Fish’s nonscientific survey based on a lifetime living in the city classifies roughly 30 percent of Philadelphia folks in the first group, 60 in the second and a strong 10 percent in the latter.

Philly fans, stuck in the shadows of New York City both civically and athletically, would like something to crow about.

“I’m sick of being the ugly stepchild,” said T-Bone, a diehard Eagles fan from Cinnaminson, N.J.

There’s no doubt, though, that people here are championship starved. Don’t tell them about the hopeless Cubbies and their Billy Goat curse. The Cubs might not won a World Series since 1908, but the Bulls, the Bears and the White Sox have all won more recently than Philly teams. And don’t bring up the finally redeemed Red Sox contingent that, while suffering its baseball drought, got to drink from the cup of plenty thanks to the Celtics and the Patriots.

If you want to know pain, come to Philly, where the last time a professional trophy was hoisted high into the air was 1983, but in between fans have been teased mercilessly with near misses.

“There’s no comparison,” said Joe from Manheim (not sports-obsessed Joe). “This is 10 times worse.”

The burning question, though, is what happens when someone actually wins here? Losing has become such a fabric of this city’s identity, what will fans do if they actually get to celebrate?

Fish said whatever team wins next will be perhaps more beloved than the 1983 Sixers, the 1980 Phillies and the 1973-74 and 1974-75 Flyers.

That team will not only represent winning, but a cosmic release of frustration.

“I was there when the Flyers and the Phillies won,” Fish said. “My friends don’t believe me, but there were 2 million people there. This time, there will be 4 million. This will be a release of 23 years of pent-up passion and frustration. It will be a celebration unlike any other city. Ask any athlete who’s won here and they’ll tell you, Philly is a tough place to play, but it’s a great place to win.”

Such a Promising Beginning


When I was born in 1980, the Philadelphia Phillies won the World Series.  Throughout my childhood I had a red baseball bat signed by each member of that championship team resting in the corner of my bedroom.  In 1983, the Philadelphia 76ers won the NBA championship.  In 1985, Villanova won the NCAA basketball championship in one of the greatest underdog wins in sports history.  Little did I know that, at just five years of age, my best Philadelphia sports memories were already behind me.  Particularly sad for me is that I have no memory whatsoever of these victories.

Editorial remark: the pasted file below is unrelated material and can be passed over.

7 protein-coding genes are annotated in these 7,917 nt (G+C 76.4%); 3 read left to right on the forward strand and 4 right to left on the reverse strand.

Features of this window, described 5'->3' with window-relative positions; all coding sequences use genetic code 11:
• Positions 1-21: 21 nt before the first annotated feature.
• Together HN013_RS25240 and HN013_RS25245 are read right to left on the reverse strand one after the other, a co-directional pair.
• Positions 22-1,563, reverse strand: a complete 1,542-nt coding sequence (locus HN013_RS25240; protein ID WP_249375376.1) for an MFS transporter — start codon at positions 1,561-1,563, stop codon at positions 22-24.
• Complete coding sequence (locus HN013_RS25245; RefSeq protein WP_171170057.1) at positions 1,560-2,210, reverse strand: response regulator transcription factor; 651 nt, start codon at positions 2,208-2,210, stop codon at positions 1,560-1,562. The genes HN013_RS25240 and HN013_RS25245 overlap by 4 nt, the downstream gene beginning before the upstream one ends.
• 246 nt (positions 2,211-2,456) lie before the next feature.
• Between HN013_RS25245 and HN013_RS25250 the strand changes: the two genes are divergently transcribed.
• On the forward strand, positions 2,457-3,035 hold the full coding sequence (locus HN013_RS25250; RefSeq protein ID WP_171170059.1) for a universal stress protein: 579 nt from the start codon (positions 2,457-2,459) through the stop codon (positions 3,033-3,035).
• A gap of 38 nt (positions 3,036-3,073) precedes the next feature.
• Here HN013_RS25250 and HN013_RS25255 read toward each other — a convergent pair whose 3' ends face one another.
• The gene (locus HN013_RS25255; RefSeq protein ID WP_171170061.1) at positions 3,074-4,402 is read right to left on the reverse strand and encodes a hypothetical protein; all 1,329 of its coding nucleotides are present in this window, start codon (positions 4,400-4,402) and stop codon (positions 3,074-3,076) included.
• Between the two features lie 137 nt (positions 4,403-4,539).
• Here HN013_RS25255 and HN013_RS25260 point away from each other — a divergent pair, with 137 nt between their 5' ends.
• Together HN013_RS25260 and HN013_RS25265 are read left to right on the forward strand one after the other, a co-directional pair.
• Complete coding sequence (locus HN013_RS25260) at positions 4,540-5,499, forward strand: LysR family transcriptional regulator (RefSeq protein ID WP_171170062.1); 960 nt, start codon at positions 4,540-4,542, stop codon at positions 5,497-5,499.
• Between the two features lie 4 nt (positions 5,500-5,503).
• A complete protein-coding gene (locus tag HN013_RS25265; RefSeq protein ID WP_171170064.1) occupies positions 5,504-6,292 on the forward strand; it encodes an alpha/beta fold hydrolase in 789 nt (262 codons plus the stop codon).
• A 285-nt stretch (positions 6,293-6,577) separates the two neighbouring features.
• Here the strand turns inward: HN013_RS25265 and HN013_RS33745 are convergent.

What I do know quite well, unfortunately, is pain.  Disappointment.  Heartbreak.  Frustration.  Anger.  These are the emotions of a Philadelphia sports fan.

I remember attending Game 6 of the Phillies National League Championship Series in 1993, when they clinched the title and advanced to the World Series.  I also remember watching Joe Carter gallop excitedly around the bases after blasting the game-winning home run for the Toronto Blue Jays in that World Series.

I remember the Flyers advancing to the Stanley Cup Finals in 1997 only to be swept in four games by the Detroit Red Wings.

I remember the 76ers advancing to the NBA Finals in 2001 and being demolished in 5 games by the Los Angeles Lakers, whose star player, Kobe Bryant, is from Philadelphia. 

And the Eagles… oh, the Eagles, Philadelphi’a most beloved team of all.  Where to start?  They advanced to the conference championship game 3 years in a row- in 2001, 2002, and 2003- only to lose each time.  Then they broke through in the following year and advanced to the Super Bowl… and lost that game as well.  Should I mention Terrell Owens?  No- that’s another disaster in itself.

The situation became so bleak that Philadelphia fans adopted local college St. Joseph’s University’s basketball team as its own and became passionate about them as they earned a number 1 seed in the NCAA tournament in 2004 following an undefeated regular season.  Predictably the team lost, in heartbreaking fashion, to Oklahoma State University in the regional finals.

Similarly, later in 2004 the town pinned its hopes on local race horse Smarty Jones, which won the Kentucky Derby and Preakness Stakes, putting it on the brink of capturing horseracing’s most coveted prize, the Triple Crown.  Of course, the horse faded in the final stretch and was overtaken by a 36-to-1 longshot, Birdstone. 

The cumulative suffering these events have caused has led me to conclude that the city is cursed- perhaps Villanova’s unbelievable run in 1985 used up a generation’s worth of luck.  Don’t believe me?  More to come…